Will Italy back Berlusconi again?

Italy's political parties presented on Tuesday their lists of candidates for the parliamentary elections slated for March 4. Europe's commentators take varying views of a potential comeback by former prime minister Silvio Berlusconi.

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Corriere della Sera (IT) /

Representatives of a coarsened society

The candidates' profiles reflect the country's decline, historian Ernesto Galli della Loggia complains in Corriere della Sera:

“The economic recovery was accompanied by something that can only be described as a fundamental decline. Something that goes beyond GDP and investment. A deterioration of the country's social structure in which a coarsening of culture and customs goes hand in hand with the spread of behaviour patterns that border on the illegal. ... Why should such a country have a political class other than the one it now has, or parliamentary candidates other than those the parties have just presented? We must come to terms with the truth. Only a tiny minority of Italians really wants a different country - and the politicians know it!”

Polityka (PL) /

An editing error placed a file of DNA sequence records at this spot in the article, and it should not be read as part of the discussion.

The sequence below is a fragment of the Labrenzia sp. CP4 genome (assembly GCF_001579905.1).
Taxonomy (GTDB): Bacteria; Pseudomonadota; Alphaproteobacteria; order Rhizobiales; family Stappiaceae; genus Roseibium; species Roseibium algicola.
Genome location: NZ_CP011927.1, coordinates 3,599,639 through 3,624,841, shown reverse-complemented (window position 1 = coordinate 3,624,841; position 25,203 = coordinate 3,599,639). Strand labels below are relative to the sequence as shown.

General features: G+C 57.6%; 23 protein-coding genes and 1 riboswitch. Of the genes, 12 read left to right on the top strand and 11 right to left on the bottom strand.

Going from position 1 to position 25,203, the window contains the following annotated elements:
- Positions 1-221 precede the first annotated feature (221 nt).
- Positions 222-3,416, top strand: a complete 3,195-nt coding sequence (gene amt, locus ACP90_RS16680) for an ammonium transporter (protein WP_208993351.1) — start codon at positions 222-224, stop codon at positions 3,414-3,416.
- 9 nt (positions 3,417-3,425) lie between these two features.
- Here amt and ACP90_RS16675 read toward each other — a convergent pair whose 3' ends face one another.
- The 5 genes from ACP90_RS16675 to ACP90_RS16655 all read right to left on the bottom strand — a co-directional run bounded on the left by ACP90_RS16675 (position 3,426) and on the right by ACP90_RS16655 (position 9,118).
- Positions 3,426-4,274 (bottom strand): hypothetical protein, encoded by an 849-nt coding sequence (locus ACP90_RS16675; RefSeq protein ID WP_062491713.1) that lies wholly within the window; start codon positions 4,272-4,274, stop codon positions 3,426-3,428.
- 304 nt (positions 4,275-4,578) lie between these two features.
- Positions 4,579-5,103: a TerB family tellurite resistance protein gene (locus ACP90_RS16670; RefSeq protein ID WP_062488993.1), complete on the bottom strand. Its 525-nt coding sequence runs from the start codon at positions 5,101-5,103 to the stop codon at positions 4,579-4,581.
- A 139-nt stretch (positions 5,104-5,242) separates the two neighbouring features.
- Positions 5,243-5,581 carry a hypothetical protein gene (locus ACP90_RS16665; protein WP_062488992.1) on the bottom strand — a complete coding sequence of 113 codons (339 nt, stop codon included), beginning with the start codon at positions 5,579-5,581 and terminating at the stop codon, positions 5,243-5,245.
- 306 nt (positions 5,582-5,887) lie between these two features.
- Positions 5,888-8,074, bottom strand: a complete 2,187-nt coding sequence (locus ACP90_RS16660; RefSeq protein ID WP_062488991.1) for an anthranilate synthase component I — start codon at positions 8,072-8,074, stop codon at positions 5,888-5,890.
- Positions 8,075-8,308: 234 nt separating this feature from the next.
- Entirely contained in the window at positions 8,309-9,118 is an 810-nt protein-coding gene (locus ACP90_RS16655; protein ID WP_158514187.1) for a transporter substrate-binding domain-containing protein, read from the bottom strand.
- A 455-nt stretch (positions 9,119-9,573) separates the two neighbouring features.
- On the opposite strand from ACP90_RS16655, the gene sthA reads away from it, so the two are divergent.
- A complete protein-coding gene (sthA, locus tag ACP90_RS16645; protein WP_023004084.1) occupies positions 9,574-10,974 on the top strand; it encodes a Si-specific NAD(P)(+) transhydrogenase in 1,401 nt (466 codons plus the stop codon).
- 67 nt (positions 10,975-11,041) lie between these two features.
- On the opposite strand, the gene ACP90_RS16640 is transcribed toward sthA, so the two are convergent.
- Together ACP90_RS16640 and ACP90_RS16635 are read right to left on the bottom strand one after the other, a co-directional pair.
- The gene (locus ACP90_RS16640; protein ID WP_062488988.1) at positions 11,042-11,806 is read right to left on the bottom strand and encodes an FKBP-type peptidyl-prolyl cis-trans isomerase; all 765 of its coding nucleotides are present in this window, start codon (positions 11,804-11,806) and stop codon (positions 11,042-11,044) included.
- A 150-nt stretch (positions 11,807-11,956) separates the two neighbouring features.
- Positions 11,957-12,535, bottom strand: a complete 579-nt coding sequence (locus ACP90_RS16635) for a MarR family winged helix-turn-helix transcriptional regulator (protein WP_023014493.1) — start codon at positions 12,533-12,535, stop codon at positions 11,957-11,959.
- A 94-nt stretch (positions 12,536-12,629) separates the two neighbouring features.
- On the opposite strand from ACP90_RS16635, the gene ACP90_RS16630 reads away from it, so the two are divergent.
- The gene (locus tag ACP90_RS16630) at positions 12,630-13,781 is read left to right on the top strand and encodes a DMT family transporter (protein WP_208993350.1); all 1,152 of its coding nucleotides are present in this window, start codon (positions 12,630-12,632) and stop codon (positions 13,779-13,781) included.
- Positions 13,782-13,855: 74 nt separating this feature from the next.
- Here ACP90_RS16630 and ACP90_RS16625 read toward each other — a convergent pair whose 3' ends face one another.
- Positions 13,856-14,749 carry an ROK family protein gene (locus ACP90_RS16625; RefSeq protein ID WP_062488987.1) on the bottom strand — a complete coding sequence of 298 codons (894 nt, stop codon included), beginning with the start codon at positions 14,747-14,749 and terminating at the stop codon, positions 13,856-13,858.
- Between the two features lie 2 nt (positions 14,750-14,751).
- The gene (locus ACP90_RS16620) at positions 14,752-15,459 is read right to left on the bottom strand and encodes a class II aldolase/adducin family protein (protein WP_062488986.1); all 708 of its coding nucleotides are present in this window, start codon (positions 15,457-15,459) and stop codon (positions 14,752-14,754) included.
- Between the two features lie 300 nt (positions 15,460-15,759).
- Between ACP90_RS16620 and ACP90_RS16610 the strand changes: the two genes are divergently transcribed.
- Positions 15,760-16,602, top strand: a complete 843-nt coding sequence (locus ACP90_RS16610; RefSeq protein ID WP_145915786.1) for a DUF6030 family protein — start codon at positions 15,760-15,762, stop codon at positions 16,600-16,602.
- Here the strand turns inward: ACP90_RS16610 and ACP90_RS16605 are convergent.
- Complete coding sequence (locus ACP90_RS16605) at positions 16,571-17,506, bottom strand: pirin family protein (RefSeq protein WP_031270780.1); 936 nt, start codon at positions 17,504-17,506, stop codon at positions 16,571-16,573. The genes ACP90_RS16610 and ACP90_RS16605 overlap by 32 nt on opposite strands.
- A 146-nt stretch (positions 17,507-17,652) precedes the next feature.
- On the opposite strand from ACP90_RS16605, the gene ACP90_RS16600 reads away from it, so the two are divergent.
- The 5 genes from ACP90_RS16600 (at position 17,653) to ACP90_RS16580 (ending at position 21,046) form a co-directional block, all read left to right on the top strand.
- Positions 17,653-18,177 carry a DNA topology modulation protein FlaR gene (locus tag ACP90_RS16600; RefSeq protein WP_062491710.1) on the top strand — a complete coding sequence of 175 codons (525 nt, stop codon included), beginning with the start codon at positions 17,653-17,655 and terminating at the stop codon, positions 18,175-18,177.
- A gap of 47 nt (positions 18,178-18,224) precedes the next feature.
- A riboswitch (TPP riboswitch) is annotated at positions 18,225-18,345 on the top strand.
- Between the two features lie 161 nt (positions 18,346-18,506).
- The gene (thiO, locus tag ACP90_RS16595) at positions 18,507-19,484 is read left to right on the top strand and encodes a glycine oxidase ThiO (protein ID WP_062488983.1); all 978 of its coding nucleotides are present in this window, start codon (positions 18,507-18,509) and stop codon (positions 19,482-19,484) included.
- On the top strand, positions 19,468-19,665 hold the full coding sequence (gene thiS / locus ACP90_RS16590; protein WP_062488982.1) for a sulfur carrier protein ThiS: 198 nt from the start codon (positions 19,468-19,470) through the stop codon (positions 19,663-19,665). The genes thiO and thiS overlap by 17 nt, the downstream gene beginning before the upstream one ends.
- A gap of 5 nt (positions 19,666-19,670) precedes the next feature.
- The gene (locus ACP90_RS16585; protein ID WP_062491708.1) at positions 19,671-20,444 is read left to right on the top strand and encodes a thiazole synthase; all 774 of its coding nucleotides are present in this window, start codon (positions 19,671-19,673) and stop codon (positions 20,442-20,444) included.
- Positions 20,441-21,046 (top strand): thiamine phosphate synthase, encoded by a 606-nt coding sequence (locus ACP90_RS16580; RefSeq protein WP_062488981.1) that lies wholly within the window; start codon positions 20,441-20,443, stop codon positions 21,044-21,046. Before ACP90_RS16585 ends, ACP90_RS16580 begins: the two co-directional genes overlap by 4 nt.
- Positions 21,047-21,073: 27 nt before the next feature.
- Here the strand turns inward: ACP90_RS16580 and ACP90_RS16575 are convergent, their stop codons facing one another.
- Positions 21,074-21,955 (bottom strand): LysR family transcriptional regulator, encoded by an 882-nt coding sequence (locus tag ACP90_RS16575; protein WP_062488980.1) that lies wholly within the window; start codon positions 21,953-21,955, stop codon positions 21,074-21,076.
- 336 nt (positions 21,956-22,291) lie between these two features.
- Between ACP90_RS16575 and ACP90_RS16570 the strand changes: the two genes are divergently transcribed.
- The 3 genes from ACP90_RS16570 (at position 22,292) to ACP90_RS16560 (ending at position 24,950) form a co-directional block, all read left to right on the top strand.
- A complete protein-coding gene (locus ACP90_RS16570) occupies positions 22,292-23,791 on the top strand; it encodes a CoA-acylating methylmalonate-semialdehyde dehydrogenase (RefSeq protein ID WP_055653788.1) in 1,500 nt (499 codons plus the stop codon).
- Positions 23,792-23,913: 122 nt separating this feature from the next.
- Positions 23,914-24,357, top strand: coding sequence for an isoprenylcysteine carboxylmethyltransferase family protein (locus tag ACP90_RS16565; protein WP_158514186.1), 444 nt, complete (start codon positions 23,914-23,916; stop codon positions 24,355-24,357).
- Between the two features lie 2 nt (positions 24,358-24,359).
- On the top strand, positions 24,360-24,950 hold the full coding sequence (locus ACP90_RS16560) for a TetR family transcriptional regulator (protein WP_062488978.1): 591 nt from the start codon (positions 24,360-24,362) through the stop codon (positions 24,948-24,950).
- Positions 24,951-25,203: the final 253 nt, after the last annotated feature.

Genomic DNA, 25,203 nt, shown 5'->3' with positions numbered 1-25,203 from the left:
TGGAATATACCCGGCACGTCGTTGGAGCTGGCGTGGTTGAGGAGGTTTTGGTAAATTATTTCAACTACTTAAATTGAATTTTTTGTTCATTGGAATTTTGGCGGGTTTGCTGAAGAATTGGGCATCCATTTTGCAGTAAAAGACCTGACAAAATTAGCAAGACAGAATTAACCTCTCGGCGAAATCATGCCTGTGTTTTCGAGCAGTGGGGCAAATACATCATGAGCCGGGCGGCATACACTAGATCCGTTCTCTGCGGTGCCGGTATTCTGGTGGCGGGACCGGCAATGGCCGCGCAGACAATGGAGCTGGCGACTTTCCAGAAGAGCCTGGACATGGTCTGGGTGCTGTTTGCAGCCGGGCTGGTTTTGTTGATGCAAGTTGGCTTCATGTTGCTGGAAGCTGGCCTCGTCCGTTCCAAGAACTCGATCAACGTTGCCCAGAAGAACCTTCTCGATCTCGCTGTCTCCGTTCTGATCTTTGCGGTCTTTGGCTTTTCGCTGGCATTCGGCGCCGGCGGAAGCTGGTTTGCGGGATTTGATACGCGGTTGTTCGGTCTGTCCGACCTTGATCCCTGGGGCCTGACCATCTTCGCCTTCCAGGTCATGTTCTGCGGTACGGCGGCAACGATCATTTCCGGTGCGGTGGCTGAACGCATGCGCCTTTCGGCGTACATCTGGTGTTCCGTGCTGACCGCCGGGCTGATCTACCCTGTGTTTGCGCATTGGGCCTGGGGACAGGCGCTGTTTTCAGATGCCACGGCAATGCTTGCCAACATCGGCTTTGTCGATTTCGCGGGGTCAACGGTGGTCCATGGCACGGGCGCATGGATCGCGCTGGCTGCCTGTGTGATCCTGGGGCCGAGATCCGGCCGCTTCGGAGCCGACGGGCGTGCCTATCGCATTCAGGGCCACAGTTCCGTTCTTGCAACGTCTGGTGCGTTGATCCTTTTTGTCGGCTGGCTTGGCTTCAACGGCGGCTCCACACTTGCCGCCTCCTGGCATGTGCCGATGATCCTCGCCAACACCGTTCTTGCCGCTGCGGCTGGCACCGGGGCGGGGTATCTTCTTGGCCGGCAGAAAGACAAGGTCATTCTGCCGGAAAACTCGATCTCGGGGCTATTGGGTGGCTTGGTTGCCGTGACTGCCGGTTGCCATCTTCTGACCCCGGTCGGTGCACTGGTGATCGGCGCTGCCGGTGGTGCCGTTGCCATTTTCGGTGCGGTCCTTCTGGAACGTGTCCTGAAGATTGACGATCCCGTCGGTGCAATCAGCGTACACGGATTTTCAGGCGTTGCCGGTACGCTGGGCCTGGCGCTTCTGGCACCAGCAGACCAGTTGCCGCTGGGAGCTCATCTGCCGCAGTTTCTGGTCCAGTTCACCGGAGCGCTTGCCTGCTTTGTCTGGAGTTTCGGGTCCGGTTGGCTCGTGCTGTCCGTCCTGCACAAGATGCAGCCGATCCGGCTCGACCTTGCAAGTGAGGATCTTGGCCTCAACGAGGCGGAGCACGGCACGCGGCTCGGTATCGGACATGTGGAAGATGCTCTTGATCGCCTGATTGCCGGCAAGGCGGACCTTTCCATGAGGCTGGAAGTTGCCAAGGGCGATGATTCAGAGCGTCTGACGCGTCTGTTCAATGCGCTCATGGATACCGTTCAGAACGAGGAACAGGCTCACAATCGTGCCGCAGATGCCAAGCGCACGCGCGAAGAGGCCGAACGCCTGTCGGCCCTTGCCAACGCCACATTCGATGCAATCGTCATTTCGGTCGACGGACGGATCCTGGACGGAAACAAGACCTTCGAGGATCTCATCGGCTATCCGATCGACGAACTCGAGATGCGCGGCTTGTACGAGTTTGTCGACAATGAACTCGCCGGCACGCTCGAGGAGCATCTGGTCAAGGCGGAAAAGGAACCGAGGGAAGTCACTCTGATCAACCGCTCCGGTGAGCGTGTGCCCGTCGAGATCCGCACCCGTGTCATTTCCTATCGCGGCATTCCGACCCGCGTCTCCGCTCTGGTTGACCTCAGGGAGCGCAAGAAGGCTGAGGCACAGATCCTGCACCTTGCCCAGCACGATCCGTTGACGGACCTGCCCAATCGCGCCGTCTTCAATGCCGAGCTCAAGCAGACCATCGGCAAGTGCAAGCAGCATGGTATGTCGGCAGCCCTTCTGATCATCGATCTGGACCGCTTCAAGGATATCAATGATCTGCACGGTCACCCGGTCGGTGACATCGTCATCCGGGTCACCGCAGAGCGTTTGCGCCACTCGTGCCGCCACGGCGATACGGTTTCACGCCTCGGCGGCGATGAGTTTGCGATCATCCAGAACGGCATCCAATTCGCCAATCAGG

Berlusconi knows what promises to make

The party led by Berlusconi, who is banned from holding public office until 2019, could once again nominate the prime minister, Polityka believes:

“Why is it possible for Berlusconi, who was convicted of tax fraud in 2013 and has embarrassed himself in almost every respect, to make a comeback in Italian politics? ... On the whole he is trying to win over conservative voters. But he is also fighting for the votes of the forgotten and excluded, for example the housewives, the jobless and the pensioners. ... Berlusconi is a person of flesh and blood with all his weaknesses and disadvantages. He has already been in power, so he seems like a safe bet to many Italians. And he is promising things the Italians need, for instance a flat tax and higher pensions. That can cloud people's memories.”

Figyelő (HU) /

In Orbán's tracks

The pro-government weekly Figyelő predicts a sharp change of course in Italy's refugee policy after the parliamentary elections:

“Orbán has been proven right, 2017 really was the year of the 'rebellion'. If the centre-right coalition led by Silvio Berlusconi comes to power, which seems quite likely judging by the polls, this process will continue in 2018: in Italy too, an end will be put to uncontrolled migration and the taboo-making political correctness it entails. ... The biggest winner of this process is Hungary now that its proposed solutions and views, formerly repudiated, are gaining traction in more and more countries of Europe. What used to be Hungary's minority stance is now shared by a growing contingent.”